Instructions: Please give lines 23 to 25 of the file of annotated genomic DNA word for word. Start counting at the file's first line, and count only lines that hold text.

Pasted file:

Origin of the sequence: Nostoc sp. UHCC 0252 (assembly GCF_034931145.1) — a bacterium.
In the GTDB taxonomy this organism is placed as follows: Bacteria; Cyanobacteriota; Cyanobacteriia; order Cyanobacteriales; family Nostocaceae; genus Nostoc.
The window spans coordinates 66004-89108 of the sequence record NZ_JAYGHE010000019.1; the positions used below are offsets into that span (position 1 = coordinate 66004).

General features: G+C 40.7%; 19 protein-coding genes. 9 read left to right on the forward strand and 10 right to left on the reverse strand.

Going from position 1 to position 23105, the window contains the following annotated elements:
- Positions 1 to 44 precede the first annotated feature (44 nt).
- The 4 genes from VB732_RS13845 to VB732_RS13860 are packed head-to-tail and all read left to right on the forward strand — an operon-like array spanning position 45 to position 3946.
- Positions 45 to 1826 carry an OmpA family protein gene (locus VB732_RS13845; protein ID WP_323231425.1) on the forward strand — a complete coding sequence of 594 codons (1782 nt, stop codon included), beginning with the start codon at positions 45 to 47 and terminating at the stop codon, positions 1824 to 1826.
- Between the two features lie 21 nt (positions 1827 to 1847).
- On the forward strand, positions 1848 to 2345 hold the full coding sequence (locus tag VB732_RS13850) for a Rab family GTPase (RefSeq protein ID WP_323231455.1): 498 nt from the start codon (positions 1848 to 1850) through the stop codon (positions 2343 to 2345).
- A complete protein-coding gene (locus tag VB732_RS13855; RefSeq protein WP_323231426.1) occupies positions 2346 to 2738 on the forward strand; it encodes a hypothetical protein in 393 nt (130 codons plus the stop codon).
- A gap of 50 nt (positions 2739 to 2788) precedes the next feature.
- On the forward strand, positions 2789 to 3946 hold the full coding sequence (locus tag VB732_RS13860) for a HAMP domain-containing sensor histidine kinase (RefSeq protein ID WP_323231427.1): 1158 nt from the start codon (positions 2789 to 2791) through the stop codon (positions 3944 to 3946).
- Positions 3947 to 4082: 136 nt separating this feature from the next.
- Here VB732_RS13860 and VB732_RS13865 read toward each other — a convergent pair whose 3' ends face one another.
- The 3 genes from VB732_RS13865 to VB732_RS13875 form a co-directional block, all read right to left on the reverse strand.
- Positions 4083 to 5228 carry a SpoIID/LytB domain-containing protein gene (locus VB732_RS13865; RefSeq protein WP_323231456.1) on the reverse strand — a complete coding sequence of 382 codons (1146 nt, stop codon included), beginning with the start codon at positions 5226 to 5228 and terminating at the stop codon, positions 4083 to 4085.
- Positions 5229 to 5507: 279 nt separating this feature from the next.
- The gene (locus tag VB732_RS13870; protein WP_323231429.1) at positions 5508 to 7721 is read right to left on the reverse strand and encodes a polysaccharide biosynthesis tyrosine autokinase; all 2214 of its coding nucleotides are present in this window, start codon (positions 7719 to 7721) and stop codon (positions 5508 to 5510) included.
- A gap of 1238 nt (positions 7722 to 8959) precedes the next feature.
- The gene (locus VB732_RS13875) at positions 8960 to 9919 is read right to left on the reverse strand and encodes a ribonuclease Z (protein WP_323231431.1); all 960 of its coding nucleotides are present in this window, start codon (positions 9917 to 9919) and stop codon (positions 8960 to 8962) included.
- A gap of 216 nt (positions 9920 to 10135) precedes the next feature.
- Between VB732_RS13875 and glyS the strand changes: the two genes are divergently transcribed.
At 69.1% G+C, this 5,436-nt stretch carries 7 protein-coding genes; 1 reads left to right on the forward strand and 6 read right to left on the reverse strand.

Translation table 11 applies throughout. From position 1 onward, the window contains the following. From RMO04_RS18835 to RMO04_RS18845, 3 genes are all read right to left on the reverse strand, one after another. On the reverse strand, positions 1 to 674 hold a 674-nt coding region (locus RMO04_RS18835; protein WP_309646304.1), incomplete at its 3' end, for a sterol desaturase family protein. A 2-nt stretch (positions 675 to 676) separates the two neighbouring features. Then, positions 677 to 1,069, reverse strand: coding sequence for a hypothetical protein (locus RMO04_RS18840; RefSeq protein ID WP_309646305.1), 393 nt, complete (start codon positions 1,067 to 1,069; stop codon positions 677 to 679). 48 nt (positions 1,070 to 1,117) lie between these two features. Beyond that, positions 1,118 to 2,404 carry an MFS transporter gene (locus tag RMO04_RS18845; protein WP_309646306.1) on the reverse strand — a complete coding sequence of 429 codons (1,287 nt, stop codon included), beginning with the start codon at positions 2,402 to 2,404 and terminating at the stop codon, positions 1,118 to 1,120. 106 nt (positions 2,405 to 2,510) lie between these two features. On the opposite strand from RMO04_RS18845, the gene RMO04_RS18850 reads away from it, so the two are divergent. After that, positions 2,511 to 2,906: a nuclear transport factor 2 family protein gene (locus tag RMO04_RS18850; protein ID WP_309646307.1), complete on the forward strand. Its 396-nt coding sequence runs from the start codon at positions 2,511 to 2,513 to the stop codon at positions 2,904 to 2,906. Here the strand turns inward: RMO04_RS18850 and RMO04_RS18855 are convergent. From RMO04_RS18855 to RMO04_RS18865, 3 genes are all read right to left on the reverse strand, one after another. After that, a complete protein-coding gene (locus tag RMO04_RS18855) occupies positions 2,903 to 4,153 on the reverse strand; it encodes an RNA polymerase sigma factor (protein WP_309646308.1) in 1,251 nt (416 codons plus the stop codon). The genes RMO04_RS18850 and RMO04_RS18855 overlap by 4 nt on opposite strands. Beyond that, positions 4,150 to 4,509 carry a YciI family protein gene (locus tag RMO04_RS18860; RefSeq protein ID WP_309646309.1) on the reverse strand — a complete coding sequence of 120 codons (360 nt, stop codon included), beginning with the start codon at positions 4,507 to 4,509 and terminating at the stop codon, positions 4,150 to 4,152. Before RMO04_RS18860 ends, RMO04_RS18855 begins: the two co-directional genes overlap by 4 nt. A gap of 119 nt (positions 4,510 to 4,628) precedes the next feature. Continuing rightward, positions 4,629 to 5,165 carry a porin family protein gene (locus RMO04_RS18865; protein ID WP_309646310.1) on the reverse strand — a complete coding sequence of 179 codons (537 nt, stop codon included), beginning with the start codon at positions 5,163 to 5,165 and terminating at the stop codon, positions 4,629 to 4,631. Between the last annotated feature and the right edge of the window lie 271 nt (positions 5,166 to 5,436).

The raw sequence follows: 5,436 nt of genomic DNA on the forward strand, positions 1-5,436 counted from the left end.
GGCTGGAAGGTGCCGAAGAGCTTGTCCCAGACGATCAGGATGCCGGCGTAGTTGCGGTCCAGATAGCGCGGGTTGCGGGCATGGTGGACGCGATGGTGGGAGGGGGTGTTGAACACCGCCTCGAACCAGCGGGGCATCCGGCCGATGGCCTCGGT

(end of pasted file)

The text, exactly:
- Between VB732_RS13875 and glyS the strand changes: the two genes are divergently transcribed.
At 69.1% G+C, this 5,436-nt stretch carries 7 protein-coding genes; 1 reads left to right on the forward strand and 6 read right to left on the reverse strand.

Translation table 11 applies throughout. From position 1 onward, the window contains the following. From RMO04_RS18835 to RMO04_RS18845, 3 genes are all read right to left on the reverse strand, one after another. On the reverse strand, positions 1 to 674 hold a 674-nt coding region (locus RMO04_RS18835; protein WP_309646304.1), incomplete at its 3' end, for a sterol desaturase family protein. A 2-nt stretch (positions 675 to 676) separates the two neighbouring features. Then, positions 677 to 1,069, reverse strand: coding sequence for a hypothetical protein (locus RMO04_RS18840; RefSeq protein ID WP_309646305.1), 393 nt, complete (start codon positions 1,067 to 1,069; stop codon positions 677 to 679). 48 nt (positions 1,070 to 1,117) lie between these two features. Beyond that, positions 1,118 to 2,404 carry an MFS transporter gene (locus tag RMO04_RS18845; protein WP_309646306.1) on the reverse strand — a complete coding sequence of 429 codons (1,287 nt, stop codon included), beginning with the start codon at positions 2,402 to 2,404 and terminating at the stop codon, positions 1,118 to 1,120. 106 nt (positions 2,405 to 2,510) lie between these two features. On the opposite strand from RMO04_RS18845, the gene RMO04_RS18850 reads away from it, so the two are divergent. After that, positions 2,511 to 2,906: a nuclear transport factor 2 family protein gene (locus tag RMO04_RS18850; protein ID WP_309646307.1), complete on the forward strand. Its 396-nt coding sequence runs from the start codon at positions 2,511 to 2,513 to the stop codon at positions 2,904 to 2,906. Here the strand turns inward: RMO04_RS18850 and RMO04_RS18855 are convergent. From RMO04_RS18855 to RMO04_RS18865, 3 genes are all read right to left on the reverse strand, one after another. After that, a complete protein-coding gene (locus tag RMO04_RS18855) occupies positions 2,903 to 4,153 on the reverse strand; it encodes an RNA polymerase sigma factor (protein WP_309646308.1) in 1,251 nt (416 codons plus the stop codon). The genes RMO04_RS18850 and RMO04_RS18855 overlap by 4 nt on opposite strands. Beyond that, positions 4,150 to 4,509 carry a YciI family protein gene (locus tag RMO04_RS18860; RefSeq protein ID WP_309646309.1) on the reverse strand — a complete coding sequence of 120 codons (360 nt, stop codon included), beginning with the start codon at positions 4,507 to 4,509 and terminating at the stop codon, positions 4,150 to 4,152. Before RMO04_RS18860 ends, RMO04_RS18855 begins: the two co-directional genes overlap by 4 nt. A gap of 119 nt (positions 4,510 to 4,628) precedes the next feature. Continuing rightward, positions 4,629 to 5,165 carry a porin family protein gene (locus RMO04_RS18865; protein ID WP_309646310.1) on the reverse strand — a complete coding sequence of 179 codons (537 nt, stop codon included), beginning with the start codon at positions 5,163 to 5,165 and terminating at the stop codon, positions 4,629 to 4,631. Between the last annotated feature and the right edge of the window lie 271 nt (positions 5,166 to 5,436).